Mr. Speaker, I would like to speak to Bill C-204, an act to require that in the advertising and at the opening of a cultural product supported by public money a public acknowledgement of the grant be made.
I am happy to bring the good news to the hon. member for Kootenay—Columbia that what he is proposing to pass into law is already occurring. It is something which cultural industries are already doing voluntarily.
If he has ever had opportunity to attend a Canadian play he will find that in the program routine acknowledgements of all funding sources, public and private, are made. If he has been at the screening of a Canadian film lately he will be amazed at the length of the section in the credits dedicated exclusively to the funders. It seems to stretch out forever, longer than the credits acknowledging the film's crew. In fact I sometimes squirm about in my seat in the local movie theatre waiting for the acknowledgements to end so that I can get home, pay the babysitter and go to bed.
The long suffering taxpayers who attend our cultural events do know what the funding sources are in Canadian plays, films, books, magazines and concerts. It is no secret that almost every arts organization receives some level of funding and makes it public. They do not always attach the dollar amount publicly at the event. That is not why people go to an artistic event. They go to be elevated, delighted, challenged and revitalized. They go to learn something new about themselves and the world.
However, if after seeing a particular artistic event they feel the need to find out how much it costs, the dollar amount is available for anyone who wants to know through an annual Canada Council for the Arts listing.
Canadian cultural industries are grateful and eager to thank the funders of their work. Canadians working in the arts are proud of their work and proud to present it to their neighbours and fellow citizens and, yes, their fellow taxpayers. They too are an integral part of the economic landscape of the country, doing their part to reflect on and contribute to the whole of what we are as a people.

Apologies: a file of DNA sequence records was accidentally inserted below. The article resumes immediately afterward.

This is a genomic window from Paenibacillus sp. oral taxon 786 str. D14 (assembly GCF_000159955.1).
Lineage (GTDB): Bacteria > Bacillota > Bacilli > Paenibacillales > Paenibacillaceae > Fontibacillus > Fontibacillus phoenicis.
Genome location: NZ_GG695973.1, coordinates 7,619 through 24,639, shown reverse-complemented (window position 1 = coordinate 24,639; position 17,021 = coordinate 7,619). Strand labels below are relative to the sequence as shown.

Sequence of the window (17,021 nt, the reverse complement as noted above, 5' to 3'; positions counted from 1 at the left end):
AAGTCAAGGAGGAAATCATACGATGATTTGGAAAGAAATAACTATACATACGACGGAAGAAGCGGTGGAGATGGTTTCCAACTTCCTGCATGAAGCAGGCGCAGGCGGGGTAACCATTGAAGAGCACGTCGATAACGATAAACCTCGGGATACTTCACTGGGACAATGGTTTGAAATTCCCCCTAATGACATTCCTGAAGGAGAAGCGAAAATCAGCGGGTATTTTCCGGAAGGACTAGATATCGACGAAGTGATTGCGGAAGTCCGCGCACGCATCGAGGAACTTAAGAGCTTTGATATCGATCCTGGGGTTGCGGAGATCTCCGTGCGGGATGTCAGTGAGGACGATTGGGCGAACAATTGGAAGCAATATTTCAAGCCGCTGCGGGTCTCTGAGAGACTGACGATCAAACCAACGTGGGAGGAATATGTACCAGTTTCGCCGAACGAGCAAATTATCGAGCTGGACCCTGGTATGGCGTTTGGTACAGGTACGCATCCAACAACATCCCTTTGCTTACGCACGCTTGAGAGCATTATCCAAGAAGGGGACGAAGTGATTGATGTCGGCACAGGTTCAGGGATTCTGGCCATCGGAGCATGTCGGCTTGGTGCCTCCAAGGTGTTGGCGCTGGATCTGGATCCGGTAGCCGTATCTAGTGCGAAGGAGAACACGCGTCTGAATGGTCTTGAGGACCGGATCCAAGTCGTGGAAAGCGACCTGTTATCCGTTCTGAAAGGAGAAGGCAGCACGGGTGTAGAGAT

As for the desire for acknowledgement I am sure the Liberals who are still remaining across the floor tonight at this late hour are probably delighted to hear that we want to see their efforts at public funding for the arts made more public. I believe that the level of public funding to culture has reached a dangerously low level and I see no joy in this. I would like to see the level of support for our artists increased. Public funding to the arts still exists and I know of no one who is trying to keep it a secret.
If the member is really intent on educating the public about where its hard earned tax dollars go, and this is not simply another bill to harass Canadian artists, I suggest that he go even further in his public education efforts.
The next time he pulls into an Esso station he might expect to find a sign saying “This gas has been made possible by $585 million in tax breaks to western oil producers”. Or, when he buys his next Michelin tire he might see a sign saying “Brought to you by a $27 million gift from the long suffering taxpayers of Nova Scotia by the Liberals in an election year”. The next time the member for Kootenay—Columbia takes a flight back to his riding he could have a sign on the back of his jacket saying how much that flight is costing the taxpayers of Canada.
We can put a price tag on everything if we want to. There is a myth afoot that there is no accountability in the arts.
In fact, there are far more checks and balances in place around funding to the arts than there are around funding to corporations. Perhaps the member's next private member's bill might tackle that particular sector if he is concerned with the long-suffering taxpayer.